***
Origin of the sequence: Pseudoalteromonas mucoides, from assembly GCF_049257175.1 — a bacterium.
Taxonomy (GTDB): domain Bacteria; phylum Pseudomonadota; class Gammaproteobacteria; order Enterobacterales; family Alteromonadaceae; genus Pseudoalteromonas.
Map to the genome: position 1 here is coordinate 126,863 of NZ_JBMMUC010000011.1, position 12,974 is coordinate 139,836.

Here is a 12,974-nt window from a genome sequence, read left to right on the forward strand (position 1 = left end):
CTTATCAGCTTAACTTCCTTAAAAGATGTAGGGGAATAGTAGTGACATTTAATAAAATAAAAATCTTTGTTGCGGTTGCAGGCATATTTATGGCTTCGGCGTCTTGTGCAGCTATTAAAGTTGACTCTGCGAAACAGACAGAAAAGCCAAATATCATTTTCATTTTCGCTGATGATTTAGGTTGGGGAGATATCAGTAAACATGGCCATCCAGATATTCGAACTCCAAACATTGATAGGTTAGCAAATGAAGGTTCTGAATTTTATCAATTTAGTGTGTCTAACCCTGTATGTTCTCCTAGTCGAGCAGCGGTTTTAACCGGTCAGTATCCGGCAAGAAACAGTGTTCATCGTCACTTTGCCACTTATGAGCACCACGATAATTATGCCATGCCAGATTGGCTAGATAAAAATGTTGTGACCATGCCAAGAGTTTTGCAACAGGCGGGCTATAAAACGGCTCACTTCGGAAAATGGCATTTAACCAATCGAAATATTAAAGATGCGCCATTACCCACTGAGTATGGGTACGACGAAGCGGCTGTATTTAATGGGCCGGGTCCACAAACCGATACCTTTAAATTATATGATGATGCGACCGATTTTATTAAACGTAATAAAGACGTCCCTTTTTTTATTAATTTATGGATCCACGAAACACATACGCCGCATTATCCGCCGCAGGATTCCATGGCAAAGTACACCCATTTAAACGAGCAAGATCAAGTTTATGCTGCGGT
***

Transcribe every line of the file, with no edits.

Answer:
Origin of the sequence: Pseudoalteromonas mucoides, from assembly GCF_049257175.1 — a bacterium.
Taxonomy (GTDB): domain Bacteria; phylum Pseudomonadota; class Gammaproteobacteria; order Enterobacterales; family Alteromonadaceae; genus Pseudoalteromonas.
Map to the genome: position 1 here is coordinate 126,863 of NZ_JBMMUC010000011.1, position 12,974 is coordinate 139,836.

Here is a 12,974-nt window from a genome sequence, read left to right on the forward strand (position 1 = left end):
CTTATCAGCTTAACTTCCTTAAAAGATGTAGGGGAATAGTAGTGACATTTAATAAAATAAAAATCTTTGTTGCGGTTGCAGGCATATTTATGGCTTCGGCGTCTTGTGCAGCTATTAAAGTTGACTCTGCGAAACAGACAGAAAAGCCAAATATCATTTTCATTTTCGCTGATGATTTAGGTTGGGGAGATATCAGTAAACATGGCCATCCAGATATTCGAACTCCAAACATTGATAGGTTAGCAAATGAAGGTTCTGAATTTTATCAATTTAGTGTGTCTAACCCTGTATGTTCTCCTAGTCGAGCAGCGGTTTTAACCGGTCAGTATCCGGCAAGAAACAGTGTTCATCGTCACTTTGCCACTTATGAGCACCACGATAATTATGCCATGCCAGATTGGCTAGATAAAAATGTTGTGACCATGCCAAGAGTTTTGCAACAGGCGGGCTATAAAACGGCTCACTTCGGAAAATGGCATTTAACCAATCGAAATATTAAAGATGCGCCATTACCCACTGAGTATGGGTACGACGAAGCGGCTGTATTTAATGGGCCGGGTCCACAAACCGATACCTTTAAATTATATGATGATGCGACCGATTTTATTAAACGTAATAAAGACGTCCCTTTTTTTATTAATTTATGGATCCACGAAACACATACGCCGCATTATCCGCCGCAGGATTCCATGGCAAAGTACACCCATTTAAACGAGCAAGATCAAGTTTATGCTGCGGT